About Chapter 7
Chapter 7 is called straight bankruptcy because it is filed for the purpose of discharging out your debts. Chapter 7 generally discharges your obligation to pay back your unsecured debts. An unsecured debt is one that has no collateral guaranteeing the debt. Examples of unsecured debts would be general credit cards, medical bills, and signature bank loans. There are a few types of debts that cannot be discharged in bankruptcy. Examples of such debts would be child support, taxes less than three years old, and government guaranteed student loans.
As to secured loans like a house or car loan, Chapter 7 will allow you to also wipe out the obligation to repay the money but it does not wipe out the lien on the collateral created by the security agreement. What this means is that if you are wanting to keep the collateral, you will have to repay the loan. If you are current on a secured loan, Chapter 7 allows you to keep the collateral and to repay the loan. You can enter into what is called a reaffirmation agreement which is a contract approved by the Court in which you agree to be liable on the debt even though you have filed bankruptcy. On the other hand, if you want to surrender the collateral and wipe out the debt, you can do that also. This is common, for example, where one is "upside down" on a loan like a car note and owes much more than the car is worth.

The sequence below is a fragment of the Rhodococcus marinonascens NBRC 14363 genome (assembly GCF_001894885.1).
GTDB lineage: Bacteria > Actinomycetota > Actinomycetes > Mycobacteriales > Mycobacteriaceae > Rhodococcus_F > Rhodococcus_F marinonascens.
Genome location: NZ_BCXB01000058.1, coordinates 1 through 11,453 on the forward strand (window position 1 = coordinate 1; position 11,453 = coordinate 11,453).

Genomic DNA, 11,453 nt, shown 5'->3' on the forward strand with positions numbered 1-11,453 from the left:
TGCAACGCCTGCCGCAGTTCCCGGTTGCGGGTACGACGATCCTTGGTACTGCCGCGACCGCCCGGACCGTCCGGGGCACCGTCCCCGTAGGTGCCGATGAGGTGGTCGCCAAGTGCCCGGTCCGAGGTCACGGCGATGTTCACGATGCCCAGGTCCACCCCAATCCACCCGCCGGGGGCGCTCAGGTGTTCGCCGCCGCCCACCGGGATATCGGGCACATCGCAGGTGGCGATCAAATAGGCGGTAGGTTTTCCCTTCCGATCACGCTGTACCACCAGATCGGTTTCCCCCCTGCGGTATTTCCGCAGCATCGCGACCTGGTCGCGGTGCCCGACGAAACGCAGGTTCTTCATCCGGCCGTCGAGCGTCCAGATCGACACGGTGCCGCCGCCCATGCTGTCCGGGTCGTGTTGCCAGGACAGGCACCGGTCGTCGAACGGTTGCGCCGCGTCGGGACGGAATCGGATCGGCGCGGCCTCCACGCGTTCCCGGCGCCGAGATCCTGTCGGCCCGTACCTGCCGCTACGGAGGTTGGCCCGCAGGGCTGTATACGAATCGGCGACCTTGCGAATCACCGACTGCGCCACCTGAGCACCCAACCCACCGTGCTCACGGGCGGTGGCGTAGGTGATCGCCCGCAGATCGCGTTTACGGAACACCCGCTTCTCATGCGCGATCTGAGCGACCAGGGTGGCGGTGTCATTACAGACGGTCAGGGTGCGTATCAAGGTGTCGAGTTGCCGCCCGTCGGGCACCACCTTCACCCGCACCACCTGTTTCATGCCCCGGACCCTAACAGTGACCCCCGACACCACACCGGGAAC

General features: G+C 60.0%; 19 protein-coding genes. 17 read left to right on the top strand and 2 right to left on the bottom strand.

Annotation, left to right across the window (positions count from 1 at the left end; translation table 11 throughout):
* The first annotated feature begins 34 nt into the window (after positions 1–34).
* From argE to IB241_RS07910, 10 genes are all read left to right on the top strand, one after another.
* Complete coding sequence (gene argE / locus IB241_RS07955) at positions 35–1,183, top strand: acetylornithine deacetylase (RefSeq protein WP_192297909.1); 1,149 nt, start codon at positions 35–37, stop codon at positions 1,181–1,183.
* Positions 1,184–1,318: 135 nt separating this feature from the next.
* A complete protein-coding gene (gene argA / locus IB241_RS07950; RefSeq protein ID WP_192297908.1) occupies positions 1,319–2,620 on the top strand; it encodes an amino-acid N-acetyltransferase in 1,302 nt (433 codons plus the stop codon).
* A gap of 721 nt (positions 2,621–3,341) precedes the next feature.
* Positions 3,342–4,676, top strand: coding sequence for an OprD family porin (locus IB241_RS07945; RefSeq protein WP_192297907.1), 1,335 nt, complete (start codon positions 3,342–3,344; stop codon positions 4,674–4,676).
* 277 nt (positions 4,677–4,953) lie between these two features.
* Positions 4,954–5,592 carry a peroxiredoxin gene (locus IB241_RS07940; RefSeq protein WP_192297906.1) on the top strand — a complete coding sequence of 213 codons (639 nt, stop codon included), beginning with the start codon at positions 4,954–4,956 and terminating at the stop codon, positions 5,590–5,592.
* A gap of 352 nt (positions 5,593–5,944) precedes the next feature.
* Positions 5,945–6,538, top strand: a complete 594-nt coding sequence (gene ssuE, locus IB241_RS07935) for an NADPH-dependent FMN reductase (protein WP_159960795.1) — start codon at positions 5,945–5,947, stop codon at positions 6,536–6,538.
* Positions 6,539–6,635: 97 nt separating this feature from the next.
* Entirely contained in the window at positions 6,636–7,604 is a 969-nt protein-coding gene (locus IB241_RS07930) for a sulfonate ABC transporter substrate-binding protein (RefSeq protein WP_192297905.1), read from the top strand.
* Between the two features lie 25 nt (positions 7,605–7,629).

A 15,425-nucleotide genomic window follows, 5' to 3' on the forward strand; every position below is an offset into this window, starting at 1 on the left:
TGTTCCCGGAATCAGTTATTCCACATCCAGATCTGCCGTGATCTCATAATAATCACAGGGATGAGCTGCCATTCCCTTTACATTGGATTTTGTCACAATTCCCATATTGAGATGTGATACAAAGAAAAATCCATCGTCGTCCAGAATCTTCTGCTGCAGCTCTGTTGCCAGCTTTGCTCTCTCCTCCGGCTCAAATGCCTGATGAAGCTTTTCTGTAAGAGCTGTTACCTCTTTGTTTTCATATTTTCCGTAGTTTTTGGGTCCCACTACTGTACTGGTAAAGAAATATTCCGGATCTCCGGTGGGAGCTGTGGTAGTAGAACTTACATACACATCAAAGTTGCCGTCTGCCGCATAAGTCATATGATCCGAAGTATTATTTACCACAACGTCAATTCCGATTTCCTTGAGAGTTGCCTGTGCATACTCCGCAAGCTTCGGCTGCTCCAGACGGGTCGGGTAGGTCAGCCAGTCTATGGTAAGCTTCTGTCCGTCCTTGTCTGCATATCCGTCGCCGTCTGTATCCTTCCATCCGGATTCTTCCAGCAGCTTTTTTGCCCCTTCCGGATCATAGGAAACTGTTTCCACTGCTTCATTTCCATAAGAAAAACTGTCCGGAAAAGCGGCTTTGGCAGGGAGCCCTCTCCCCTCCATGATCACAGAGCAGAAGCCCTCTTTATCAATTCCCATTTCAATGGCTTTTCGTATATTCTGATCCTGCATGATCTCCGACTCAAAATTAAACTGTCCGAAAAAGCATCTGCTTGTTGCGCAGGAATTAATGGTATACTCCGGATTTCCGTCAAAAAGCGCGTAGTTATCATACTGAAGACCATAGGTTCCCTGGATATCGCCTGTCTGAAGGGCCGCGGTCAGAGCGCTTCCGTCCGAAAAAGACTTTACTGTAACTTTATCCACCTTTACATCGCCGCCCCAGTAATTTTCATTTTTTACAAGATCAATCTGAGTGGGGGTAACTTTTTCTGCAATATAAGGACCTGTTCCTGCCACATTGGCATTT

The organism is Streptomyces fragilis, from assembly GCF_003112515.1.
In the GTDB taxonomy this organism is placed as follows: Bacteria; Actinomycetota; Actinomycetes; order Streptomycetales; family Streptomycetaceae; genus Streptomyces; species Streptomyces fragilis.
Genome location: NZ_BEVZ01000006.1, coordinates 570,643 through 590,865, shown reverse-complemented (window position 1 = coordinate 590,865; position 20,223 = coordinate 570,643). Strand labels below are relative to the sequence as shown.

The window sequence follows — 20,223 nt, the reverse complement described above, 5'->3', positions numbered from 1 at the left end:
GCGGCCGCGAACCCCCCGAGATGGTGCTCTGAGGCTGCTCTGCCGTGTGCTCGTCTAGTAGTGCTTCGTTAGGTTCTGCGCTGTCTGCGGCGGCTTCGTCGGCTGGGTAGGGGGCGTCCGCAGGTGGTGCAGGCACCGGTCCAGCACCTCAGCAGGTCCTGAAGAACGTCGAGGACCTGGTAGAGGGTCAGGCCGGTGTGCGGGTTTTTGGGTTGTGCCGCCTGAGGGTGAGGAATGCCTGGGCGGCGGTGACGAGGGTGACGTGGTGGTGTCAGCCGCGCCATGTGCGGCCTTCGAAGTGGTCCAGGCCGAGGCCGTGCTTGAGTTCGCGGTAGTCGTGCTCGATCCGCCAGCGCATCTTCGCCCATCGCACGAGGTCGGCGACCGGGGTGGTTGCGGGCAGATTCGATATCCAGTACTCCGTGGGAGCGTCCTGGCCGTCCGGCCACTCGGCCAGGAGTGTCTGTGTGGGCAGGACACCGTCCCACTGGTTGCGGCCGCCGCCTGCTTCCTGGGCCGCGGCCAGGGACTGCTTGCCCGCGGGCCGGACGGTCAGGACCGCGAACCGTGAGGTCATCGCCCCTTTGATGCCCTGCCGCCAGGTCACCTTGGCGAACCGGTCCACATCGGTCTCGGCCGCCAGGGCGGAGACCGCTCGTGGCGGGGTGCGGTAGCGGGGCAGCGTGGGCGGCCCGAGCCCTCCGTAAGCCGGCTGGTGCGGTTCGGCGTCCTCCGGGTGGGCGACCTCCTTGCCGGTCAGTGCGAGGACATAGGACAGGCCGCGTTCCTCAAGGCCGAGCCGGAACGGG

In order to qualify for Chapter 7, you have to pass what is called a means test. The purpose if this test is to make sure you don't make too much income to be allowed to discharge out your debts. If you are at or below the medium income for Arkansas, you do not have to do a means test. If you are above the medium income level, you have to take the means test. The means test calculates the difference between your income and reasonable living expenses. For most people the means test is not a problem and they are allowed to file Chapter 7. Our law firm runs this test for you at no charge during your free initial consultation.
One question many people ask is whether or not they can keep all the property they have if they file Chapter 7. For most people, the answer to this question is yes. When you file Chapter 7, the law does not require you to give up all property. You are allowed to keep certain properties that fall under what are called exemptions. The law allows you to exempt and keep several thousands of dollars worth of property. Most people fall well within these exemptions and their case is classified as a "no asset case". This means the property they own is within the exemptions and they are allowed to keep it all.
Chapter 7 is called straight bankruptcy because it is filed for the purpose of discharging out your debts. Chapter 7 generally discharges your obligation to pay back your unsecured debts.
Let Us Show You How We Can Help
The Harris Law Firm is experienced in helping Arkansans file Chapter 7. We have over 25 years of legal experience. Contact us at the Harris Law Firm—call 501-372-6985 or set an appointment online. We offer free consultation. There is never a fee unless you decide to file.